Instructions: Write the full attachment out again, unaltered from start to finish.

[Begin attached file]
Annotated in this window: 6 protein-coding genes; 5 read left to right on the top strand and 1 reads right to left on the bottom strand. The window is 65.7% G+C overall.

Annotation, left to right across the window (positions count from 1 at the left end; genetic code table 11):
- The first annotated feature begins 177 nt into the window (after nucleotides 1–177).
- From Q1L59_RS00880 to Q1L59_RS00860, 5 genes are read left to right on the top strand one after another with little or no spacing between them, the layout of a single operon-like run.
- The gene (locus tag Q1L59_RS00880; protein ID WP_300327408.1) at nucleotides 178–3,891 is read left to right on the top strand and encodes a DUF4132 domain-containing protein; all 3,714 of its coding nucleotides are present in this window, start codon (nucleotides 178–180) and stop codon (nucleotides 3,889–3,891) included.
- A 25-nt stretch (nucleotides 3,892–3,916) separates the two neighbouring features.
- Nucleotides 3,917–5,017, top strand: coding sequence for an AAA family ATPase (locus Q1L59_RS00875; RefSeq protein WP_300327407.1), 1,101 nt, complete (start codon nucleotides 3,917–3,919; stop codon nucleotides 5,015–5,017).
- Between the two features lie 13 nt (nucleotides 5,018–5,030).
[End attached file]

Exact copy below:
Annotated in this window: 6 protein-coding genes; 5 read left to right on the top strand and 1 reads right to left on the bottom strand. The window is 65.7% G+C overall.

Annotation, left to right across the window (positions count from 1 at the left end; genetic code table 11):
- The first annotated feature begins 177 nt into the window (after nucleotides 1–177).
- From Q1L59_RS00880 to Q1L59_RS00860, 5 genes are read left to right on the top strand one after another with little or no spacing between them, the layout of a single operon-like run.
- The gene (locus tag Q1L59_RS00880; protein ID WP_300327408.1) at nucleotides 178–3,891 is read left to right on the top strand and encodes a DUF4132 domain-containing protein; all 3,714 of its coding nucleotides are present in this window, start codon (nucleotides 178–180) and stop codon (nucleotides 3,889–3,891) included.
- A 25-nt stretch (nucleotides 3,892–3,916) separates the two neighbouring features.
- Nucleotides 3,917–5,017, top strand: coding sequence for an AAA family ATPase (locus Q1L59_RS00875; RefSeq protein WP_300327407.1), 1,101 nt, complete (start codon nucleotides 3,917–3,919; stop codon nucleotides 5,015–5,017).
- Between the two features lie 13 nt (nucleotides 5,018–5,030).